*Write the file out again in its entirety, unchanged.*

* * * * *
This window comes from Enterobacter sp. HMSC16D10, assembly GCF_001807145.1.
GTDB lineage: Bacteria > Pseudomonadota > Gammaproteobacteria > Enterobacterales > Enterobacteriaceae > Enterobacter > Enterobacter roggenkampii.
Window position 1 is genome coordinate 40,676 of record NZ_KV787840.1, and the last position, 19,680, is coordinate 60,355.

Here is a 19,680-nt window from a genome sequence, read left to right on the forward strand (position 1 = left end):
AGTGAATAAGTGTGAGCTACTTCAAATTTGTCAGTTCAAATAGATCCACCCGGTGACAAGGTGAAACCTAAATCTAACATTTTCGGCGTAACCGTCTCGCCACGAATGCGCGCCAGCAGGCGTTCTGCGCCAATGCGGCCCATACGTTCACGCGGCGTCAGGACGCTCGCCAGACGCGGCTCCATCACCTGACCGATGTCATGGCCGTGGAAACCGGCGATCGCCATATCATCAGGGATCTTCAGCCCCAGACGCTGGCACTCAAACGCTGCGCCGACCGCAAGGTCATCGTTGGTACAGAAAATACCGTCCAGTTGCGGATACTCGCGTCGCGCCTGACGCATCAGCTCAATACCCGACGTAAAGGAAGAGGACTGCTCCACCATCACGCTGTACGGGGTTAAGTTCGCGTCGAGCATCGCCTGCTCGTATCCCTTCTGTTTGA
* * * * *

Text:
This window comes from Enterobacter sp. HMSC16D10, assembly GCF_001807145.1.
GTDB lineage: Bacteria > Pseudomonadota > Gammaproteobacteria > Enterobacterales > Enterobacteriaceae > Enterobacter > Enterobacter roggenkampii.
Window position 1 is genome coordinate 40,676 of record NZ_KV787840.1, and the last position, 19,680, is coordinate 60,355.

Here is a 19,680-nt window from a genome sequence, read left to right on the forward strand (position 1 = left end):
AGTGAATAAGTGTGAGCTACTTCAAATTTGTCAGTTCAAATAGATCCACCCGGTGACAAGGTGAAACCTAAATCTAACATTTTCGGCGTAACCGTCTCGCCACGAATGCGCGCCAGCAGGCGTTCTGCGCCAATGCGGCCCATACGTTCACGCGGCGTCAGGACGCTCGCCAGACGCGGCTCCATCACCTGACCGATGTCATGGCCGTGGAAACCGGCGATCGCCATATCATCAGGGATCTTCAGCCCCAGACGCTGGCACTCAAACGCTGCGCCGACCGCAAGGTCATCGTTGGTACAGAAAATACCGTCCAGTTGCGGATACTCGCGTCGCGCCTGACGCATCAGCTCAATACCCGACGTAAAGGAAGAGGACTGCTCCACCATCACGCTGTACGGGGTTAAGTTCGCGTCGAGCATCGCCTGCTCGTATCCCTTCTGTTTGA